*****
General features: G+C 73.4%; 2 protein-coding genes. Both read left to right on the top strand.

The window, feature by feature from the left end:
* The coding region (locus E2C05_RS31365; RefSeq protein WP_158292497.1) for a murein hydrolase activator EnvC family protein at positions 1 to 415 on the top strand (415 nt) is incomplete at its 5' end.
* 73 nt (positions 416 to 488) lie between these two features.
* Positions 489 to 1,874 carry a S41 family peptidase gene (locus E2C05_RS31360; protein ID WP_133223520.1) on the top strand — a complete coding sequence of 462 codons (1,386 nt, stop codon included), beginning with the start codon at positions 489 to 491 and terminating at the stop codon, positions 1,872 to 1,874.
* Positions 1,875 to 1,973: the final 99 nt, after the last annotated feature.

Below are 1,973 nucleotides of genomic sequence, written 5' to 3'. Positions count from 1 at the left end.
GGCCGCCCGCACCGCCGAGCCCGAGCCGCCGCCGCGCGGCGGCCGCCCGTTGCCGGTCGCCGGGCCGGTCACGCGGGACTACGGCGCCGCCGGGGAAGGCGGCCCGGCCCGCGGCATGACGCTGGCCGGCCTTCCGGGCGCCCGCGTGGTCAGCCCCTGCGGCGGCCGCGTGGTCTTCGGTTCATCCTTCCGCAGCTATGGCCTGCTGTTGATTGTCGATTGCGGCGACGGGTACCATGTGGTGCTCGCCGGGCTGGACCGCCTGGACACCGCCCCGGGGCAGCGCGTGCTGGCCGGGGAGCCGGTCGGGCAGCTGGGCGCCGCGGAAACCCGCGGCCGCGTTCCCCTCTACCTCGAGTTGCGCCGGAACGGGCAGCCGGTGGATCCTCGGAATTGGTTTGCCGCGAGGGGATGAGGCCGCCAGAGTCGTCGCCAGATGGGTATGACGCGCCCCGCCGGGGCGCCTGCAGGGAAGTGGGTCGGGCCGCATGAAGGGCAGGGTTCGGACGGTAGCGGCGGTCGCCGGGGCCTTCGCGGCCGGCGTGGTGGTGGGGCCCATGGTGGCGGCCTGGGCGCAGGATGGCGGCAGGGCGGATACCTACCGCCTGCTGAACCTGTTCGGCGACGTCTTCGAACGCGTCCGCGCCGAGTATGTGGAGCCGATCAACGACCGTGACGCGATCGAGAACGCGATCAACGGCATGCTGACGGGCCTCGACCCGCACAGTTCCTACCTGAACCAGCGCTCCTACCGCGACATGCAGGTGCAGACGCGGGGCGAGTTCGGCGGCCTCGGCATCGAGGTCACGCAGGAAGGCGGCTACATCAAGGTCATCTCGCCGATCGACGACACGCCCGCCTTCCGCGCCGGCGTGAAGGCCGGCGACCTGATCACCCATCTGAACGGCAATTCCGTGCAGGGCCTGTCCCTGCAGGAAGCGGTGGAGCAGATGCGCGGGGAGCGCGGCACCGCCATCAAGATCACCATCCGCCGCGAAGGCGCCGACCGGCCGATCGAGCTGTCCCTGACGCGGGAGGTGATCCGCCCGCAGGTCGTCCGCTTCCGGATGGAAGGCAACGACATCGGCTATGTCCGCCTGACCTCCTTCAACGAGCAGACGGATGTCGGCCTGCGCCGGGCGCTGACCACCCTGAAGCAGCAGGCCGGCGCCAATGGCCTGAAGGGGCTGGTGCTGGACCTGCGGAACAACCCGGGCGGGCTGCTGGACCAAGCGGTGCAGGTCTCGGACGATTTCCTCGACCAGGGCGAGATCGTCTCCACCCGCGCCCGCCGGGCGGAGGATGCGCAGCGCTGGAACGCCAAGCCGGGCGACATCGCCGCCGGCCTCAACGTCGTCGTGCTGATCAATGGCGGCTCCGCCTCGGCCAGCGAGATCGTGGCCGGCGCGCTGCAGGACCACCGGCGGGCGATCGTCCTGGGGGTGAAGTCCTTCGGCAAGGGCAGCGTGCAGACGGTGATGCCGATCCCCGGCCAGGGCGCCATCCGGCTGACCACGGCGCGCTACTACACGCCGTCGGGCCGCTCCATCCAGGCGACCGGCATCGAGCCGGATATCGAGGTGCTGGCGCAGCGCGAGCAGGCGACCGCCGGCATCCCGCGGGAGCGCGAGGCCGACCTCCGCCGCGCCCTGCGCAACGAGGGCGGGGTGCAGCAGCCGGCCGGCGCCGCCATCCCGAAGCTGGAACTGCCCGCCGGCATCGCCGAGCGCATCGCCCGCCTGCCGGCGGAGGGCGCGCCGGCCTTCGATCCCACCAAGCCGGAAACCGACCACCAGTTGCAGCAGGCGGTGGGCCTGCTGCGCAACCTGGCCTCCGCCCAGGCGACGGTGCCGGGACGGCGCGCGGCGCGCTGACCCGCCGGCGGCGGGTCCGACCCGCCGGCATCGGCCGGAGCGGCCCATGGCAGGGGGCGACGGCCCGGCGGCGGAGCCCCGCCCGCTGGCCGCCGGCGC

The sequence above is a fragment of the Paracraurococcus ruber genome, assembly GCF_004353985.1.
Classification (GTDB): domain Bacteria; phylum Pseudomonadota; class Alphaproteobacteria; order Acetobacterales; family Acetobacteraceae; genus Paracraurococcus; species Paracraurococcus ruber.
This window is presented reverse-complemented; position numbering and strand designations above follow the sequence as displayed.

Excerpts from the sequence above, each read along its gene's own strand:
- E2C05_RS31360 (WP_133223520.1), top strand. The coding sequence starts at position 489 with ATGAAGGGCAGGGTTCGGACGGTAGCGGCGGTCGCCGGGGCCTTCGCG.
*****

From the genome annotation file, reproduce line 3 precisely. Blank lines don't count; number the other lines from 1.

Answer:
* The coding region (locus E2C05_RS31365; RefSeq protein WP_158292497.1) for a murein hydrolase activator EnvC family protein at positions 1 to 415 on the top strand (415 nt) is incomplete at its 5' end.